Another question that always arose during the discussions with women was the easy and free availability of liquor. They wanted to know how despite the measures claimed by the DC, so much of liquor was available in the run up to the elections. Why could not all liquor sales be banned during this month was the question that they had. While one can understand that this may have other ramifications, but can one imagine an elections being free and fair with liquor being distributed so freely?

Election time is also one opportunity when a lot of people get livelihood. They get paid for mobilizing people, for accompanying the candidate while filing nomination, while they canvass, and to man the booths. One candidate from a national party told me that people had to be paid to come and celebrate their victories too. Why couldn’t the Commission limit the canvassing to people who are genuine supporters of the candidate and monitor whether party workers and others are paid for their services?

While the Deputy Commissioners do try and monitor the number of vehicles, and the distance they run or the fuel consumed, the people were somehow skeptical about the effectiveness of these procedures. They kept asking me if this system was really working, why were the local taxis in such short supply during this month? One taxi owner told me that this was the best month for him and that his vehicle was booked for the whole month by a person that he never knew. All that he cared about was the fact that he got paid by the day and his charges were more than 50% of the normal tariff that he levied.

A set of elderly middle-class men recollected the time when Mr T.N.Seshan was the CEC. They wanted to know how he could do what he did using the same set of laws many years ago. They felt that the present system too needs to create the fear of law and they felt that this had to be done by using strict and visible penal action as a deterrent against any electoral malpractice.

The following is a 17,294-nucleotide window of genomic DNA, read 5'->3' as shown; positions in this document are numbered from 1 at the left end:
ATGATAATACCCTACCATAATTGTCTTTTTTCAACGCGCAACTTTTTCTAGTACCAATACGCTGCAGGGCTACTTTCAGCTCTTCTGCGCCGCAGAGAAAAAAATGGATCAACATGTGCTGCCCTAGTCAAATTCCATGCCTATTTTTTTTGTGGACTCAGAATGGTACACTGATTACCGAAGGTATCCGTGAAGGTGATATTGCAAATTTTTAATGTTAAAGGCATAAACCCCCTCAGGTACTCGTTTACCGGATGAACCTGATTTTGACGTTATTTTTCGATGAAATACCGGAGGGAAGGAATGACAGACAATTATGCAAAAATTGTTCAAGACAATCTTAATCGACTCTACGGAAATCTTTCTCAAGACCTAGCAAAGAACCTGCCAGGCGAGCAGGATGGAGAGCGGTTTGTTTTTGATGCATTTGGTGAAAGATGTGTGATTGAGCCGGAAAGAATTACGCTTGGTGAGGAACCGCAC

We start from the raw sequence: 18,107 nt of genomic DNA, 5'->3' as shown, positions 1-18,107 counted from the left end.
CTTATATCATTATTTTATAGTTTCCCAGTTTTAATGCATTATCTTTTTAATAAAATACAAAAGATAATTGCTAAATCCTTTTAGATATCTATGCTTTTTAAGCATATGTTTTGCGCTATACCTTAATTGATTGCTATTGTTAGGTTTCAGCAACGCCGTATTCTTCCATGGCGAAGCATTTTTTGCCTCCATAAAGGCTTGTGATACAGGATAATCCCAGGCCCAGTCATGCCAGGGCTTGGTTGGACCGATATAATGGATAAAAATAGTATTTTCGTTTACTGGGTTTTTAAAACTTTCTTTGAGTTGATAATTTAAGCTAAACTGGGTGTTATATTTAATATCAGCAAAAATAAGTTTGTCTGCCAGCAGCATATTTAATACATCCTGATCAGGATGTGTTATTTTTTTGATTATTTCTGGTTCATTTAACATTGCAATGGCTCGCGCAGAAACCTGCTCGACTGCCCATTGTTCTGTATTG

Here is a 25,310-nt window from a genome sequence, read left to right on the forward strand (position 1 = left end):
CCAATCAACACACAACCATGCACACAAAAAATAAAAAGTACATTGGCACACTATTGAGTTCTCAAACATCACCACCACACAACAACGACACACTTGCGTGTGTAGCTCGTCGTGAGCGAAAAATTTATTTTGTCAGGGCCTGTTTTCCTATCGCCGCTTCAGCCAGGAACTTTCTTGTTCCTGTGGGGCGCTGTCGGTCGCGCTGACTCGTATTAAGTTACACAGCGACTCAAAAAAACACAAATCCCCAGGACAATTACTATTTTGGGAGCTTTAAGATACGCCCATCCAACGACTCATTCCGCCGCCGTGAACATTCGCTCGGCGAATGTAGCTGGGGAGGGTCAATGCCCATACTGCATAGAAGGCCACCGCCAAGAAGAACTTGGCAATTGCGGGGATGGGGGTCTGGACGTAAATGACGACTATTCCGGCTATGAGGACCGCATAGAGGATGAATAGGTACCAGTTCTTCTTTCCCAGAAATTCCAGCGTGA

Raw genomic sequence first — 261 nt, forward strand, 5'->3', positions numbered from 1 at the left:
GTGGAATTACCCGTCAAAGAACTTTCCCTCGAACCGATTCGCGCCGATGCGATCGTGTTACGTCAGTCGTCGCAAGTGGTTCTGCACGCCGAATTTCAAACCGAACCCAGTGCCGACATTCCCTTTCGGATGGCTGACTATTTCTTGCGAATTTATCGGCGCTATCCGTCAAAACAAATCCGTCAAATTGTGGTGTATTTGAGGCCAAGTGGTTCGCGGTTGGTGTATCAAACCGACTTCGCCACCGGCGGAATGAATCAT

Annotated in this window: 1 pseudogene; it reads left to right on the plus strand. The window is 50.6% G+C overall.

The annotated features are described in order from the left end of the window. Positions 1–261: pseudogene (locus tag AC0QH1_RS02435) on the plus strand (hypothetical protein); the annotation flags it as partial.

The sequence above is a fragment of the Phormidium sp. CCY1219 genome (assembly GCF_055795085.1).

My interactions with many former Chief Election Commissioners and one present Election Commissioner leaves no doubt in my mind that they are all trying to ensure a free and fair elections. All of them are trying to bring in different processes to clean up the system and conduct the elections transparently and efficiently. Many suggestions given by the man on the street may sound impractical, but we need to understand that it is his confidence that needs to be boosted. It is the common voter who needs the reassurance that things are changing for the good. The Election Commission can do its bit to ensure that the electoral rolls are cleaned up, remove the names of people who are dead and long gone, eliminate the confusing entries, update and make them accurate, clarify the ineligible entries, and have time-bound processes that demonstrate to us that not only do their personnel work but the software that they use also does. They need to make the DC responsible for the inaccuracies and act against him and his officials without hesitation, fear or favour. They can surely keep the error margin manageable, say upto 2-3%, if they are meticulous in their follow-up and act against errant officials at whatever level that they may be in. The Commission can also ensure that anyone with a criminal case pending for more than 5 years does not contest as a candidate or if he does, the voters should be officially made aware of this fact. The Commission should not only share the information pertaining to the assets and liabilities and criminal backgrounds with all law enforcement agencies like the Income Tax Department, Enforcement Directorate, Economic Offenses Unit, Revenue Intelligence Unit, local police, etc but also keep following up with them to take necessary action under the prevailing laws for any violation. They need to share the action taken in the public domain and let us all know what happens to the disproportionate assets that many of them declare in their affidavits.